These days, choosing a carrier is more about data than it is calls or messages—so a new report about which one provides the fastest 3G and 4G download speeds makes for interesting reading.
“What’s the best smartphone?” It’s a question I hear at least once or twice a week.
Sprint’s parent company, Softbank, is struggling to turn as much profit as it would like. Sadly, the U.S. carrier is set to shoulder some of the responsibility—with “thousands” of jobs to be cut, according the Wall Street Journal.
One month ago, we tried Google’s experimental cell phone service. It was a disaster. But I guess the second time’s a charm. After spending two weeks with Project Fi in the San Francisco Bay Area, I’m just about ready to ditch my old carrier.
I glimpsed the future before it collapsed into bullshit.
We’re getting a lot of tips about a widespread cellular coverage outage in the southeast for AT&T, Sprint, and Verizon customers. Local news stations are reporting large outages in Nashville, Chattanooga, and Knoxville in Tennessee, as well as parts of Alabama and Kentucky.
CEO John Legere has long asserted that T-Mobile’s been No. 3 carrier in the U.S. for some time, but now he has the officials stats to back it up. According to new Sprint quarterly numbers, T-Mobile is now the No. 3 wireless service based on subscribers., gaining two million additions last quarter compared to Sprint’s…
The joys of a simple Twitter slanging match. Sprint’s CEO Marcelo Claure has taken T-Mobile CEO John Legere’s criticism of his new “All-In” wireless plan badly. It’s like being in a playground with very wealthy people.
Early this morning, Sprint announced a new ‘All-In’ wireless plan with unlimited data, throttled to 600kbps for anyone trying to stream videos. The internet’s resounding ‘hell no’ showed Sprint the error of its ways, and it has now changed that explicit throttling policy to a more vaguely-worded (but no less shady)…
With the Federal Communications Commission’s new net neutrality rules in place, Sprint is already feeling the effects: it’s no longer throttling the speeds of its wireless internet connections.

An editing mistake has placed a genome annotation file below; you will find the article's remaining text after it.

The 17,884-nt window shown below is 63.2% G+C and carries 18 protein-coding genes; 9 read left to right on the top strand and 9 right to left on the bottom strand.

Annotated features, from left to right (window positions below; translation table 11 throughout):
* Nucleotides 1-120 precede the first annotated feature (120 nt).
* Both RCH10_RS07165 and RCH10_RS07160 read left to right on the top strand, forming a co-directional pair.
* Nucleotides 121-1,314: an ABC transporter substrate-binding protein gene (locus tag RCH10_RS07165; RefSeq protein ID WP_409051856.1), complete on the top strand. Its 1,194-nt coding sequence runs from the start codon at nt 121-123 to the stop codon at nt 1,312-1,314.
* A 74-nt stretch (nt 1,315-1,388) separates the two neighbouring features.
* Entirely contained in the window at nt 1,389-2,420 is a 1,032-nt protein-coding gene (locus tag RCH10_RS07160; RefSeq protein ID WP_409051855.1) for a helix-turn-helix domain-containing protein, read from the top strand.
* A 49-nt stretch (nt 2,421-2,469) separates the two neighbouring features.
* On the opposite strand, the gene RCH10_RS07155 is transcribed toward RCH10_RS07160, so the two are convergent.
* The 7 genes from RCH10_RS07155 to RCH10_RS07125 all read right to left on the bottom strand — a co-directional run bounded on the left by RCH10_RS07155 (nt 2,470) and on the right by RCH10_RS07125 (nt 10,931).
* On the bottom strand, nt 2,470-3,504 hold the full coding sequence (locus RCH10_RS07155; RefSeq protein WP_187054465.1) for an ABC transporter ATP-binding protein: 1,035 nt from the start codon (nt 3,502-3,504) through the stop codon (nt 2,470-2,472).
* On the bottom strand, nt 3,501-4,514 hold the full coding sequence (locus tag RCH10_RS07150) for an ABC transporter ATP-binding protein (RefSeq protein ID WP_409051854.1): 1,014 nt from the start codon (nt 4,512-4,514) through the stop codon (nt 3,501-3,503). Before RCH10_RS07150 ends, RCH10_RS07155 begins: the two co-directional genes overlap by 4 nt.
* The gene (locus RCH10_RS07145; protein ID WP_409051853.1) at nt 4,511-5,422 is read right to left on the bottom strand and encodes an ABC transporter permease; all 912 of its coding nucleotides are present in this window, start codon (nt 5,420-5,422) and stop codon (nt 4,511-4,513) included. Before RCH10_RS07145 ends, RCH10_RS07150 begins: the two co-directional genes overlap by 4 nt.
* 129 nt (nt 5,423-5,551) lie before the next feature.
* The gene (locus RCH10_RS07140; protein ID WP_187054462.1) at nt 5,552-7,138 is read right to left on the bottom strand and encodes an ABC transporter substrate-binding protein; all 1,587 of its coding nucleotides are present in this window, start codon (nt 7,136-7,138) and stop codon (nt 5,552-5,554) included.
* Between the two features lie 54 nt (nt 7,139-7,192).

RadioShack, whose carrion corpse has been slowly picked apart by various consumer retail chains, is only a shambling zombie of its former DiY electronics self. But Standard General just pulled a Frankenstein, adding a jolt of electricity to the bankrupt brand and snatching up the rights to the iconic chain’s name.
Today, Google announced its very own wireless network. Just $20 a month for unlimited call and texts, plus $10 per gigabyte of data. No contracts or termination fees. Google will even refund your unused megabytes. Sounds awesome. So what’s the catch already?
Sprint has seemingly tried everything to get people to sign up for its inferior smartphone plans. But since cheap plans with huge amounts of data haven’t worked, it’s going with gimmicks now.
For years, the government and phone carriers have been squabbling over secret surveillance—because of the dollar amount on the bill. Most recently, AT&T's thrifty little offshoot Cricket Communications has agreed to pay out $2.1 million in a settlement for overcharging federal and state law enforcement agencies for…
If you're tired of paying an arm and a leg only to be locked into a contract with Verizon or AT&T, an off-contract or prepaid plan is a great alternative—and it doesn't have as many downsides as you may think.
The Galaxy Gear S, another Samsung wearable among many, will be available in the U.S. on Nov. 7 and unlike its other Gear siblings, the S can have its own data connection. Unfortunately, it looks like carriers will make you pay for this thing (and potentially any other data-enabled smartwatch) as if it were a…
Sprint has announced that it will close down its WiMAX network on November 6th 2015. So, if you haven't made the switch to LTE, you have about a year to consider your upgrade options
Amongst Apple's deluge of announcements last week, the company declared that the two iPhone 6 models and other iOS 8 iPhones would support Wi-Fi Calling, a nifty sounding tech that can use your home Wi-Fi to make calls. But the terminology is confusing, and it doesn't help that carriers are dancing around what it…